“I'd previously taken a few computer science classes and had done some programming work,” says Caleb. “As I read more about the business analytics graduate degree program, I got really, really intrigued and thought, ‘this could actually be something I really enjoy doing.’ USD’s master’s in business analytics was the only data analytics-focused program I applied to. I got into the program and accepted my spot because it sounded like the best fit for what I really wanted to do.” 

A graduate degree in business analytics

In just one year, the Master of Science of Business Analytics at the USD School of Business equips students with both the tools and critical thinking skills needed to excel in any role that requires a mastery of data analytics.

“A really important lesson I learned from the program was how to approach a problem from different angles,” says Caleb. “For example, when we worked on consulting projects with local companies, we often reached a point where there just wasn't the information we needed to complete our task. So we had to figure out a way around the problem —  either get that information a different way or, more likely, find a way to complete the task at hand without needing the missing information.”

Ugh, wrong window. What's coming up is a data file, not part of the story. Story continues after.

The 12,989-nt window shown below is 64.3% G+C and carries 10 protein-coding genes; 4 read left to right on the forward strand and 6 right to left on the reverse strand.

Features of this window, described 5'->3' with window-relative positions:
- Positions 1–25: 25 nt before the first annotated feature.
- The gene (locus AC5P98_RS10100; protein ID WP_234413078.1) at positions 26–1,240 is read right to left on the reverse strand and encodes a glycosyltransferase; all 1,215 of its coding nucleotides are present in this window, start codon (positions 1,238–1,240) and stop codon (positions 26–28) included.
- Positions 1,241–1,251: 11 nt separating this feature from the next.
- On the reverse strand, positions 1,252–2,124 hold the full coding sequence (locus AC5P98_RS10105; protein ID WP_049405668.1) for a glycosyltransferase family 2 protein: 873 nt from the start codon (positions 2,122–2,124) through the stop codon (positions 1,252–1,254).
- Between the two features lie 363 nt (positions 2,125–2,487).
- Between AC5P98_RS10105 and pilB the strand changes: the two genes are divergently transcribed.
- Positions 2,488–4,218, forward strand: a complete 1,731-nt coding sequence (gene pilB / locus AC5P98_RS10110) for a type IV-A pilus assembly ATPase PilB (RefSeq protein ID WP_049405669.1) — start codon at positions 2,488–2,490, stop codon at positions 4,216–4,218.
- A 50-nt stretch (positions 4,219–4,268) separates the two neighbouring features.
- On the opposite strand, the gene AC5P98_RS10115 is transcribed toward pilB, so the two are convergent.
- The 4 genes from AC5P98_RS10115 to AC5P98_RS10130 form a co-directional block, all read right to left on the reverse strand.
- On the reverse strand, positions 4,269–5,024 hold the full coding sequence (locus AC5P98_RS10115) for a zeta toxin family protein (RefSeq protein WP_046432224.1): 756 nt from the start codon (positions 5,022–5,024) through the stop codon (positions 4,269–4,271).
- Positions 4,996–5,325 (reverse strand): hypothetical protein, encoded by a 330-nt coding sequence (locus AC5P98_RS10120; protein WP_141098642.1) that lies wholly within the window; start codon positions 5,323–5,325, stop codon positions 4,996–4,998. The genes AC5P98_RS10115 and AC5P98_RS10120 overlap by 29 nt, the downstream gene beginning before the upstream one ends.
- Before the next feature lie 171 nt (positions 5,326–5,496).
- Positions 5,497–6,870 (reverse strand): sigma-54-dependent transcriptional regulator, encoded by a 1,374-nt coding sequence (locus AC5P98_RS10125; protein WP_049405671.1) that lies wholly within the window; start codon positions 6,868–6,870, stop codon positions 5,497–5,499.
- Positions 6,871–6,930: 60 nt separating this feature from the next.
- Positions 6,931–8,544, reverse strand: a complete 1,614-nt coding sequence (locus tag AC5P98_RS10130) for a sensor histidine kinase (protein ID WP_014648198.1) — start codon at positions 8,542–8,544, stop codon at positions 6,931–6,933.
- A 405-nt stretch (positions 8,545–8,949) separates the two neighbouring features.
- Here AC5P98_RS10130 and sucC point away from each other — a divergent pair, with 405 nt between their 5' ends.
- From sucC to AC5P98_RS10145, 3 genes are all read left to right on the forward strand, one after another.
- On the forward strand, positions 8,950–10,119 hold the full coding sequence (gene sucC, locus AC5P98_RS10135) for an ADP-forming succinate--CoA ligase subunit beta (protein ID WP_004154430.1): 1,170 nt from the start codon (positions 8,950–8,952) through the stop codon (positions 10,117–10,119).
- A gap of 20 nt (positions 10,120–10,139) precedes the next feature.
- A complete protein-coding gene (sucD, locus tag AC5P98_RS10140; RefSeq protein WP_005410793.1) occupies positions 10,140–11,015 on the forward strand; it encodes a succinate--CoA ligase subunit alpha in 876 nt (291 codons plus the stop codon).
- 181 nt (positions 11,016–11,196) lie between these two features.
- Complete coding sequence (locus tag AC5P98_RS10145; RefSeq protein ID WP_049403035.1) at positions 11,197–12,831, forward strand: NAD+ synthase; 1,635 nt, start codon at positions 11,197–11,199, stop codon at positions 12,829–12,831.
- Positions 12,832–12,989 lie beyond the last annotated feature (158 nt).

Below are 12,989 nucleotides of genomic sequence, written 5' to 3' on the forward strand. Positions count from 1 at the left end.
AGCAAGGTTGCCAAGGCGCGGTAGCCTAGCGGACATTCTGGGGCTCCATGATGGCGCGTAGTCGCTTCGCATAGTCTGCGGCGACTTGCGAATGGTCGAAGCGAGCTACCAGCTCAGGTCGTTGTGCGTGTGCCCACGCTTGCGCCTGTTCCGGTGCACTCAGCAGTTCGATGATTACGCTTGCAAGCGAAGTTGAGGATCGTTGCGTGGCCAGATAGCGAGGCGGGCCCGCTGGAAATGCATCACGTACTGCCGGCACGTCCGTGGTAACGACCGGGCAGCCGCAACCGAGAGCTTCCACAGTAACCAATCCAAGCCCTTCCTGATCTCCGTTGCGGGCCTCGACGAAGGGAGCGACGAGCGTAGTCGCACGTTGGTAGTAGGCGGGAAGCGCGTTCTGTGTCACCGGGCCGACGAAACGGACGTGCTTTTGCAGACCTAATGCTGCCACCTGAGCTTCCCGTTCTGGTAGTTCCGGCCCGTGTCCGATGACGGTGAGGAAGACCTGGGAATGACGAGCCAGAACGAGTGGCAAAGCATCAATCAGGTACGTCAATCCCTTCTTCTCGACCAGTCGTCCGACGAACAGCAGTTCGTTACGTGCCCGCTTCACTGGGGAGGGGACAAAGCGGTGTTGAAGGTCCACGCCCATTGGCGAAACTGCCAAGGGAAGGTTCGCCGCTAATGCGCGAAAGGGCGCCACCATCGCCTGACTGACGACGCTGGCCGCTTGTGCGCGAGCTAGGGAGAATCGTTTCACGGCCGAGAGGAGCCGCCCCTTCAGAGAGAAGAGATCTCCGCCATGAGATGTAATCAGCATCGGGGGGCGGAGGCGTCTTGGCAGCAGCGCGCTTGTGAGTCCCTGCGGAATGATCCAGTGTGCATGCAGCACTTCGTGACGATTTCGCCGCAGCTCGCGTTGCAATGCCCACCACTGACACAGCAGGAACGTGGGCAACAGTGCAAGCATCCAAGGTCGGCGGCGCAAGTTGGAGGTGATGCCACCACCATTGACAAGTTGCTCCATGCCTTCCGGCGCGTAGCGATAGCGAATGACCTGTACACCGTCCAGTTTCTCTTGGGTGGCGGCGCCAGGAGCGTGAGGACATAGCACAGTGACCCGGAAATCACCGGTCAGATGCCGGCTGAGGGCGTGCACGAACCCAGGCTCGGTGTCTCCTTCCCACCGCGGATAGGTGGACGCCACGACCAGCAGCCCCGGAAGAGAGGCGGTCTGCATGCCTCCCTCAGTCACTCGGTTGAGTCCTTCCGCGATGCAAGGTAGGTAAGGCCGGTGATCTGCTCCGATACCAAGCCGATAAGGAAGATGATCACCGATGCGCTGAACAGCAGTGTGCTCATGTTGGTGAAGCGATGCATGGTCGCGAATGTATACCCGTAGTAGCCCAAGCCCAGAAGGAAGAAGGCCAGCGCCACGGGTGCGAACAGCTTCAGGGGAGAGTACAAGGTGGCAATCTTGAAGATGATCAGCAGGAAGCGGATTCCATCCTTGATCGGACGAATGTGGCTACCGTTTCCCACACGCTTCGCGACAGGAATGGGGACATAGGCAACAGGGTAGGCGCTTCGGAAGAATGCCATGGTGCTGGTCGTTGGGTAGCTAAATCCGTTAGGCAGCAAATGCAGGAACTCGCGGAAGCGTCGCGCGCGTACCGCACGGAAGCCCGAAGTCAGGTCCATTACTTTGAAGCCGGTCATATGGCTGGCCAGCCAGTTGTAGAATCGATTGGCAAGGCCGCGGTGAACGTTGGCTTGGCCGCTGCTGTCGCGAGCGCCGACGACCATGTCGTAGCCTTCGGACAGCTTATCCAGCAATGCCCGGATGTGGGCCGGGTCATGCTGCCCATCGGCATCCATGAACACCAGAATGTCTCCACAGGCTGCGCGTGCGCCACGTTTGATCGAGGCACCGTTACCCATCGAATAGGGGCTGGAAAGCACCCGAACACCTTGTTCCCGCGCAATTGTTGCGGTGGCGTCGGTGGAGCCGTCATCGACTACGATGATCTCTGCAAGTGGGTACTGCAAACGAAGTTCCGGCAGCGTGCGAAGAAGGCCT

Mastering the tools of data analytics

During the program, business analytics graduate students complete three professional consulting projects including one while on a short-term study abroad trip during intersession. To prepare for these projects, students are trained to use multiple software programs that are essential to compile and interpret data. 

“We learn Python, SQL, Tableau and others,” says Caleb. “In my current job at Qualcomm, I use Python nearly every day. I use it to automate or simplify information, which makes me a much more efficient analyst.”

Learning to master analytics software can be challenging. They are sophisticated programs that require time and patience to learn how to navigate. But professors at the USD School of Business have a nuanced approach to teaching students with little to no programming experience how to effectively use Python, SQL, and more.